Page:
WILLARD — Brock Blansit joked earlier this week he received 400 congratulatory texts upon getting the first coaching victory of his career a year ago, but after his first win this season no one sent him a message.
One year and a handful of days after his first win, Blansit was dealt his first regular-season loss Saturday. Nixa bowed to Bentonville 54-48 in the Willard Tournament championship game. “
“That’s the way it goes. You’re not going to win them all,” Blansit said.
Nixa had won 35 straight regular-season games during a streak that covered parts of three seasons. The Eagles’ last regular-season loss had been an NIT setback to Blair Oaks in January of 2022.
Blansit’s bunch lost in unusual fashion, with Nixa losing range on its 3-point shot.
The Eagles made their first three 3-point shots, but went on to finish 5-of-23 from beyond the arc. During one stretch, they missed 11 straight 3-point tries.
Nixa (2-1) managed just eight points in the fourth quarter.
“We had trouble putting the ball in the hole,” Blansit said. “Most of our possessions, we got good shots and we’ve good shooters. It will come around. We’re still trying to figure it out. There will be some growing pains.”
“This year, we’re trying to find our offense,” Eagles forward Josh Peters said. “Last year, we kind of knew what everyone was doing. We had better chemistry early in the year. We’re just trying to figure stuff out this year. It’s going to be a work in progress.”
Peters paced Nixa with 17 points. His 17 came without the benefit of a free throw. He repeatedly found open lanes to the bucket for high-percentage shots, but wasn’t able to draw enough contact to go to the foul line.
Refreshingly, the officiating crew blew a reluctant whistle on shot attempts in the paint, making the players earn whatever they got.
“Overall, I was getting to the basket and I was happy with what I shot,” Peters said. “(The refs) let us play. There were couple times I thought we could have got calls on our drives. Other than that, they called it pretty good.
“I like to compare it to AAU ball. They’re definitely letting us play a lot more (this season),” he added. There are times they’ve got to call some of the body checks and slapping of the hands. But they’re calling it pretty good.”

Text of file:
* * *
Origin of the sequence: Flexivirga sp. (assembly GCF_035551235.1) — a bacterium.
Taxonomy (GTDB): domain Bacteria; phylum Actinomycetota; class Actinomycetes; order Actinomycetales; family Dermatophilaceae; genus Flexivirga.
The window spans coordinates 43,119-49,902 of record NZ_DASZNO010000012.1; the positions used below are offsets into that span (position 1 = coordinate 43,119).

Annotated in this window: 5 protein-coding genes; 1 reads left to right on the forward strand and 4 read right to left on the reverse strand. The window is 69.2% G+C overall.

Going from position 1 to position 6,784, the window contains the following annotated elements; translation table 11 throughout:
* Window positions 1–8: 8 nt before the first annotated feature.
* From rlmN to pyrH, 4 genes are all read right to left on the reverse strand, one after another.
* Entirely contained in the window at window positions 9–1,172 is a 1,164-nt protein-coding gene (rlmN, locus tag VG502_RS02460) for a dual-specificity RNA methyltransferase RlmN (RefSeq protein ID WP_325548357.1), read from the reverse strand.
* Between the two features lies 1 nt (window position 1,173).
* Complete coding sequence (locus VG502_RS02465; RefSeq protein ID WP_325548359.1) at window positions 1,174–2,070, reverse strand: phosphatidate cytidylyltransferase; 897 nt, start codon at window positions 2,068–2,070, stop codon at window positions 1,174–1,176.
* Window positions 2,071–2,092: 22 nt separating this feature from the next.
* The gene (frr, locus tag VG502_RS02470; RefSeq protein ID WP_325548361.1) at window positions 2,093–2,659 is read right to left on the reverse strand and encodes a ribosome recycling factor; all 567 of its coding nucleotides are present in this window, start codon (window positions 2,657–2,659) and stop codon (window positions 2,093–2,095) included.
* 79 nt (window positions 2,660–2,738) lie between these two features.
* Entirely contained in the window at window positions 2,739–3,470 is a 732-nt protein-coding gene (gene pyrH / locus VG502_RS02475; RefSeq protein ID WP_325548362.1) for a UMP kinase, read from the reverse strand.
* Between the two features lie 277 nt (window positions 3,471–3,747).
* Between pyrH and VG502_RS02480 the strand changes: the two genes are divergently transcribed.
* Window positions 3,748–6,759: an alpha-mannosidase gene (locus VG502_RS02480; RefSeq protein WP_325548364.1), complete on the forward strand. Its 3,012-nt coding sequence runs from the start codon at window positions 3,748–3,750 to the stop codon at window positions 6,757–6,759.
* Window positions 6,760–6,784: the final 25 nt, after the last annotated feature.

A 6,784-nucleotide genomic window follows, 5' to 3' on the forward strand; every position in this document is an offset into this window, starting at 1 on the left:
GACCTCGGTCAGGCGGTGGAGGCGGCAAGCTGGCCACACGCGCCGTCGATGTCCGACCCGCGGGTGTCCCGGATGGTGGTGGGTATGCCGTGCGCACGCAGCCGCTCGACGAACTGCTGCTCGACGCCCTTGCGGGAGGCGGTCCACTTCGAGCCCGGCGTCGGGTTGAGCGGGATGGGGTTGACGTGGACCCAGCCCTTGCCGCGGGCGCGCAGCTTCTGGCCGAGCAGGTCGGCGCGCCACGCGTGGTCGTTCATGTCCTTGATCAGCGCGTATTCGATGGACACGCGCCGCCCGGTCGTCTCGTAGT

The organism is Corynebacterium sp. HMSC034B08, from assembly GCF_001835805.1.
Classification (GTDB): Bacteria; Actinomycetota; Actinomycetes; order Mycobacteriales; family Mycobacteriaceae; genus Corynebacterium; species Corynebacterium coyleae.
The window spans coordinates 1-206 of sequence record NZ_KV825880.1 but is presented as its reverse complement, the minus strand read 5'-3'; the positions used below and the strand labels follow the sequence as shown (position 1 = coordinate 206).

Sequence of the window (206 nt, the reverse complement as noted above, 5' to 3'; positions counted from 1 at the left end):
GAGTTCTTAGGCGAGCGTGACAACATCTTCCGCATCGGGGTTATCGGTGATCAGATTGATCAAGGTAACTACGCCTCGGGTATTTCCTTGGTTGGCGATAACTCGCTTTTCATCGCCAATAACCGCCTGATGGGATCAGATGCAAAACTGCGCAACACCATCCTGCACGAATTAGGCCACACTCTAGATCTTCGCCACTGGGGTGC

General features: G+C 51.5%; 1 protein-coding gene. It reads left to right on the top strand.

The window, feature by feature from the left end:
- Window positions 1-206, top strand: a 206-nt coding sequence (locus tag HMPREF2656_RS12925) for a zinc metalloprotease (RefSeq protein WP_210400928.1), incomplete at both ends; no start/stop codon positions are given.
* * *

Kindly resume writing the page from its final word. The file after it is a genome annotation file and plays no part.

“We’ve got to find a way to get Josh to the line,” Blansit said. “In three games, he’s shot two free throws. He’s getting to the basket. Sometimes, maybe he needs to lower his shoulders and get into the defense to get to the free-throw line. But he really played well tonight. They put a lot of focus on him. He’s attracting a lot of attention. That’s something he’s going to find each game. He’s going to have to stay after it and keep working at it. I know Josh will.”
Nixa received 11 points from center Adam McKnight and 10 from guard Devon Kemp.
Nixa’s only 3 of the second half was a Randy Flint trey with 2:29 remaining that tied the scored at 48.
Bentonville’s Jayvn Williams put the Wildcats up for good at 50-48 on a layup with :58 to play.
Williams may be missing a second vowel in his first name. But he didn’t miss anything while scoring 18 of his 24 points in the second half. He was 7-of-7 from the field after halftime.
Williams had five 3-pointers.
With :36 left, Peters did draw a foul as he received a pass in the paint. But the Eagles were not in the bonus.
Following a Nixa miss with :20 remaining, Flint and two Bentonville players reached for the rebound before hitting the ball out of bounds. A 50/50 call went the Wildcats’ way, as officials ruled the ball went off of Flint.
Bentonville clinched its win by proceeding to make four free throws.
Free throws actually hadn’t played much of a factor until the final seconds. It was in contrast to last year’s title game, which saw Kael Combs take 18 free throws all by himself. Nixa shot 28 free throws and outscored Bolivar 22-8 on free throws.
Bentonville outscored the Eagles 11-3 on free throws. The Wildcats were 11-of-13 from the foul line while being whistled for 14 fouls. Nixa was 3-of-6 on free throws while being called for 18 fouls.
“I’m disappointed we lost, but our effort was great,” Blansit said. "We held them to 54 points. If you would have told me that before the game, I would have thought we’d win by double digits.”
Bentonville started its season 0-4, with an 11-point home loss to Parkview among its defeats.
“I knew Parkview was going to be pretty good this year,” Peters said. “I’ve played with a couple of their guys growing up. They’re definitely overlooked.”
Nixa and Bentonville didn’t tip off until 9:10 p.m., or one hour and 40 minutes later than originally scheduled. Preceding games pushed back the start of the final.
“We were all warmed up and ready to go by 8,” Peters said. “Having to sit for another hour was definitely a weird experience. We were going back and forth to the aux gym doing warmups and trying to get ready to go.”
Nixa’s win streak included six games last season in which the Eagles won by four points or less. Blansit suspects plenty more close contests are forthcoming.
“We’re going to be in a ton of tight games,” he said. “We’ll get over the hump and find a way to finish these.”